Stan’s radical short-necked Wolfpup shot great from the get-go. Once he found the right velocity node, the gun shot in the ones and zeros with both 7-ogive and 10-ogive bullets, both 118s and 125s. The Wolfpup proved easy to tune — it’s not finicky at all. And it’s a winner. Stan began shooting the Wolfpup in 2006 in both VFS and HBR matches and the ‘Pup’ started winning matches right away. In 2007, Stan won the Wisconsin State VFS Championship shooting the Wolfpup. In June 2010 at a Webster City, Iowa VFS match, Stan won the Grand Agg and posted high X-Count for the match, while placing first at 100 yards and second at 200 yards. How’s that for a cartridge that almost ended up in the trash bin?

Does Stan deserve an award for “most innovative benchrest cartridge design”? Stan chuckles at that notion: “I’m not a hero, not a genius. I really didn’t do anything. The fun part is thinking outside the box — for me anyway. Shooting is an age-old process of experimentation. You never learn it all.”

Stan Ware Wolfpup HBR SGR Custom Rifles

Stan Ware Wolfpup HBR SGR Custom RiflesWhy Does It Work?
How can such a radical case design perform so well? “That’s a good question,” Stan admitted. He then explained: “The 30 BR is inherently accurate, so I figured something based on the 30 BR should be accurate too. My personal belief is that the short neck doesn’t hurt you. Plus if the throat in the barrel is straight, the bullet can self-align. If the chamber is good, the bullet will self-center in the throat. In a regular case there’s not much room to do that, so a bullet can start off-center, and you don’t get the same results every time. A bullet in a conventional case is stopped from self-centering by the stiffer neck, particularly in a tight-clearance BR gun.”

Reloading the .30 Wolfpup
Stan’s Wolfpup chamber has a neck dimension of 0.330″. He turns his necks for a 0.327″ loaded round. Bullets are jammed .020″ forward of first contact with the lands. When he closes the bolt it pushes the bullet back in the case — almost a soft seat. Stan notes: “To start with I normally bump the shoulder .0005-.001″ so they go in easy. Just by doing that I get a little neck tension. I also use a bushing. Right now I’m running a .322, but it’s not particularly sensitive. I’ve tried one-thousandths increments up to a .325 bushing and couldn’t tell a lot of difference.” For bullet seating, Stan uses a Wilson 30 BR seater die into which he ran the chamber reamer. This gives perfect case fit during seating operations.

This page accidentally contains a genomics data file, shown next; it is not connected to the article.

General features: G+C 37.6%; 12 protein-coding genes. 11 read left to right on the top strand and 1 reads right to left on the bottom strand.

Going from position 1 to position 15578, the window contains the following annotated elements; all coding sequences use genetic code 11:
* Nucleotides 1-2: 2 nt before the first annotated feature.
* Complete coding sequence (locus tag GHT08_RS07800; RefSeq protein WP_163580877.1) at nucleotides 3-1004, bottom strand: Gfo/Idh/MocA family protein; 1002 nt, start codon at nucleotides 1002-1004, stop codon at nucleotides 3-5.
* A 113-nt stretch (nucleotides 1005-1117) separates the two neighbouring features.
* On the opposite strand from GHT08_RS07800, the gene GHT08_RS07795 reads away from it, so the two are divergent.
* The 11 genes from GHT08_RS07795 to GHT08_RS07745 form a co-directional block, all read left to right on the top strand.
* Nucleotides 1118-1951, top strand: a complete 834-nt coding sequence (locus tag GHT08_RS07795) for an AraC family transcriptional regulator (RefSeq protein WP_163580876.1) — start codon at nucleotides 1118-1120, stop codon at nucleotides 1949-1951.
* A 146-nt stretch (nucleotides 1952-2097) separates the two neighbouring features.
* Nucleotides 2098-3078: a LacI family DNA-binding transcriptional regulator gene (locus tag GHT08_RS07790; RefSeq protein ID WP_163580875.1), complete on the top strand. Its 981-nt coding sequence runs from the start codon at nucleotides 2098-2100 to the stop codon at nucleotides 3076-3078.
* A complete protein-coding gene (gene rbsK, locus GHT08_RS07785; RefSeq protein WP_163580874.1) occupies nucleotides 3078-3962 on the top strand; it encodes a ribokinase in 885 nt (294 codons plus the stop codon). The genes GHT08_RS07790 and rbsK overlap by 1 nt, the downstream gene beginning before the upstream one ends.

Stan Ware Wolfpup SGR Custom Rifles

About the Illustrated Gunstock
You’ll notice Stan’s stock contains scenes from Vietnam and a quotation. Here’s the story. A Vietnam combat veteran, Stan served “in-country” with the Army’s 509th Non-Divisional Combat Unit (out of Fort Riley) from 1965-1966. Shortly before he left Vietnam, Stan went to a shop to have a souvenir lighter engraved. He asked the vendor for an appropriate inscription. The shop’s metal-worker engraved: “War is a tragedy. It takes mans’ best to do mans’ worst.” That message, along with the combat scenes, were hand-painted on Stan’s rifle by his wife Susan, a talented artist. She spent more than 20 hours painting the rifle stock.

Photos courtesy Ryan Ware and Stan Ware.
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August 17th, 2021

IBS 2021 1000-Yd Benchrest National Championship in Montana

IBS 1000 yard championship long range deep creek missoula montana mt light gun heavy dasher 6bra
Photo by Forum member Dave Way.

IBS 1000-Yard National Championship
The IBS 1000-Yard Benchrest National Championship took place this past weekend, August 14-15, at the scenic Deep Creek Shooting Range outside Missoula, Montana. The Match was well attended, with 66 shooters in the Light Gun (LG) division, and 62 in Heavy Gun (HG). The venue was beautiful (as always), but conditions were challenging at times. One shooter noted: “The wind was brutal the last relay. Many shooters DQ’d”.*

Despite the tough conditions, there were some very impressive performances. Jason Walker took the Overall title, based on combined LG and HG standings. Shooting well in both classes, Jason (aka “LRPV” in our Shooters’ Forum) finished 3rd in LG and 6th in HG. Jason’s LG group size Agg was an impressive 4.357″. Nick Howlett was second Overall. Steve Simons won the LG division while James Bradley topped the HG field.

IBS 2021 1000-Yard Nat’l Championship Two-Gun Overall Results (LG + HG)
IBS 2021 1000-Yard Nat’l Championship Light Gun Overall Results
IBS 2021 1000-Yard Nat’l Championship Heavy Gun Overall Results**

Top Five Two-Gun Overall

Jason Walker
Nick Howlett
James Bradley
Richard Jette
Dave Way

Top Five LG Overall

Steve Simons
David Torgerson
Jason Walker
Todd Zaun
Richard Jette

Top Five HG Overall

James Bradley
Jason Walker
Nick Howlett
Jason Peterson
Tom Mousel

IBS 1000 yard championship long range deep creek missoula montana mt light gun heavy dasher 6bra
Winners photo courtesy Jason Walker, 2021 IBS 1000-Yard Two-Gun Champion.

IBS 1000 yard championship long range deep creek missoula montana mt light gun heavy dasher 6bra

Gunsmith Alex Wheeler, who built many of the top-finishing rifles, noted: “Congratulations to the winners, you pulled your way to the top in some pretty tricky conditions. It was good to see every one again as well as meeting some in person for the first time.”

Equipment Used by Light Gun and Heavy Gun Competitors

The equipment lists, for both Light Gun and Heavy Gun, were heavily dominated by Krieger barrels. The Overall Winner and both LG and HG class winners used Kriegers. There were also many Bartlein barrels and Lilja barrels. But surprisingly, the equipment lists only showed 5 Brux barrels in Light Gun and 3 Brux barrels in Heavy Gun. BAT actions were the most common in both divisions, followed by Borden actions.